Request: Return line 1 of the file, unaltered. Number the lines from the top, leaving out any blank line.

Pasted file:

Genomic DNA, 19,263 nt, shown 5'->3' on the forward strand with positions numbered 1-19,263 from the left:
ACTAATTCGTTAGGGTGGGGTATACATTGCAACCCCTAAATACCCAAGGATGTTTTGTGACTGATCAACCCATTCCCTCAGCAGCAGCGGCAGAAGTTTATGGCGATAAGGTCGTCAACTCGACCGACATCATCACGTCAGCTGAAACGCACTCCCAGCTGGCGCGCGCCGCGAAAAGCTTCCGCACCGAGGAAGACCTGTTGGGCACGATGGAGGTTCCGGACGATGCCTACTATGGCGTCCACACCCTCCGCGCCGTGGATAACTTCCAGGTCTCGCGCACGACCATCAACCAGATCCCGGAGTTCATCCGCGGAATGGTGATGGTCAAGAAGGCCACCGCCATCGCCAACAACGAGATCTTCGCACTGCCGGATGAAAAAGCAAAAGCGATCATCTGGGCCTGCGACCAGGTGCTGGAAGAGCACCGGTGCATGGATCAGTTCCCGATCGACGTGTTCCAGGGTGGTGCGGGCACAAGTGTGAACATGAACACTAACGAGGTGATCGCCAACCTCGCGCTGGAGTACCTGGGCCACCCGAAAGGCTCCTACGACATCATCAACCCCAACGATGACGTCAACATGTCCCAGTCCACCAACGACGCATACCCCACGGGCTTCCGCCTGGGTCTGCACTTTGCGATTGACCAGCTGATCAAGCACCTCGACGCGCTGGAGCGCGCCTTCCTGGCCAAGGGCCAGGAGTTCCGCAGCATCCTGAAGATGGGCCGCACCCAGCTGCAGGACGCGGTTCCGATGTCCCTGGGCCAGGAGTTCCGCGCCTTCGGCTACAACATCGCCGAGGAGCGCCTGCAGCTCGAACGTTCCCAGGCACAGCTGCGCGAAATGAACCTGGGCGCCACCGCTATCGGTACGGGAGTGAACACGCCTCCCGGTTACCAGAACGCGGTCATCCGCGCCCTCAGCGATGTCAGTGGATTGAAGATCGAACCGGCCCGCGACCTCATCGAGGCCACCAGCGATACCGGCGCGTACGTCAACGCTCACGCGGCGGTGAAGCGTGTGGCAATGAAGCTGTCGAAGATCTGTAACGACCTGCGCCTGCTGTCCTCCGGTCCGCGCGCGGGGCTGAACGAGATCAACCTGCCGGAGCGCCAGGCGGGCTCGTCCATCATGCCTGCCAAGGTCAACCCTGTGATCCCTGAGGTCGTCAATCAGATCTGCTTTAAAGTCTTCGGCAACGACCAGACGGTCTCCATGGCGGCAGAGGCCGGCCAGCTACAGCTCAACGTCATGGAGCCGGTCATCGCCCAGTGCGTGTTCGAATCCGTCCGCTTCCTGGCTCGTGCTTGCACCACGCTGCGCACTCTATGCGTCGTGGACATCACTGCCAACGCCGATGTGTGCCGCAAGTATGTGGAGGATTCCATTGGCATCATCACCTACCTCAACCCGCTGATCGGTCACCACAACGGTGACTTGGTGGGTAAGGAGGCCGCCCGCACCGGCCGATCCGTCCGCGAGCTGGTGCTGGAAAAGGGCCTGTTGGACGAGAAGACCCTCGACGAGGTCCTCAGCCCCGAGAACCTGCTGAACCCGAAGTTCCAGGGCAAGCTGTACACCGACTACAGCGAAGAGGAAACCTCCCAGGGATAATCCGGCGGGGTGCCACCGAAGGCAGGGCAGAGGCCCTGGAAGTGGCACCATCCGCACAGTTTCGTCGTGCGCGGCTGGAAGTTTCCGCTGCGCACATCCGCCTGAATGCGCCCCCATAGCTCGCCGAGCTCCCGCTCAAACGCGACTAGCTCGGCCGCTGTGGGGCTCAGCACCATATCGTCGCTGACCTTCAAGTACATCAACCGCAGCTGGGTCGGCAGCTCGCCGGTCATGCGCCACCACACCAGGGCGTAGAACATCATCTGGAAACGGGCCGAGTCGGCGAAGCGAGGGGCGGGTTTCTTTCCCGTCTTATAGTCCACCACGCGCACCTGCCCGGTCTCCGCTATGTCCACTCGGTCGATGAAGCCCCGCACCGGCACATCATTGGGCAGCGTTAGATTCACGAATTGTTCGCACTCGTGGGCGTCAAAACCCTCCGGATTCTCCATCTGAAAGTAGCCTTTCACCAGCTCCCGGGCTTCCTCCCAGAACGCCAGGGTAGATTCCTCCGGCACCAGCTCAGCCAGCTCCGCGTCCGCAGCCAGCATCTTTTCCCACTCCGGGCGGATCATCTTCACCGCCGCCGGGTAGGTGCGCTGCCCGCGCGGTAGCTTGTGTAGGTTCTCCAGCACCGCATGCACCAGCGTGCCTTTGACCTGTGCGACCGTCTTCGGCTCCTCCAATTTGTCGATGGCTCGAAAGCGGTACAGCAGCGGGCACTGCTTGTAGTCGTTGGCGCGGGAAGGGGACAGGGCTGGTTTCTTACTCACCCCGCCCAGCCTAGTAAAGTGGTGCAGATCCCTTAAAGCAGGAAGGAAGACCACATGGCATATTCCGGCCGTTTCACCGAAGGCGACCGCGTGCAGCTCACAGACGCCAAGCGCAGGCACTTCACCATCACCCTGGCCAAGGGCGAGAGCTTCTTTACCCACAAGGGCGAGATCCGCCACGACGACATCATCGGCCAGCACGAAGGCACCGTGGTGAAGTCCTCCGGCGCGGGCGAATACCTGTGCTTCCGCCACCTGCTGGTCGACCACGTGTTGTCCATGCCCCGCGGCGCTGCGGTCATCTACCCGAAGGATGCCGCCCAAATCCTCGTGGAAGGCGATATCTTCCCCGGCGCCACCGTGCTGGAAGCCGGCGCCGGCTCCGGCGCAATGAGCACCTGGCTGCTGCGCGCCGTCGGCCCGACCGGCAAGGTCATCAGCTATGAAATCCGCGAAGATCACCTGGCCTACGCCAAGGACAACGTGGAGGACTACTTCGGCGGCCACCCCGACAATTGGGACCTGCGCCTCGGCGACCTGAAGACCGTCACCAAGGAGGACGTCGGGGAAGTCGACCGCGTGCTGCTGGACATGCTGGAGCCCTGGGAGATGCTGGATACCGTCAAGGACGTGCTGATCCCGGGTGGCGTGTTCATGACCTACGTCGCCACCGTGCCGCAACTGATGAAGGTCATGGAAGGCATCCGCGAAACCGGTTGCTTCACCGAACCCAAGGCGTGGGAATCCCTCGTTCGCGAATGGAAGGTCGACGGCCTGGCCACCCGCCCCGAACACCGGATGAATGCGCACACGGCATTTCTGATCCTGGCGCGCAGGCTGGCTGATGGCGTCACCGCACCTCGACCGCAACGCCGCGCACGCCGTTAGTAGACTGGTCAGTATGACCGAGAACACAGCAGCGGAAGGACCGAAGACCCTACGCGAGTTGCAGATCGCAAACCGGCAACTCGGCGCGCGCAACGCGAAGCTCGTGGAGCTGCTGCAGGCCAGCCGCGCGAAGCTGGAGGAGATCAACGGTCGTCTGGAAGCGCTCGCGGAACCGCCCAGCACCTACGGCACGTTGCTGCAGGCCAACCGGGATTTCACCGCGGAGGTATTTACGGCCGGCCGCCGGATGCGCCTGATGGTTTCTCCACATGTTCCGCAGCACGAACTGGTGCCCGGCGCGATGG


Genomic DNA, 19,263 nt, shown 5'->3' on the forward strand with positions numbered 1-19,263 from the left: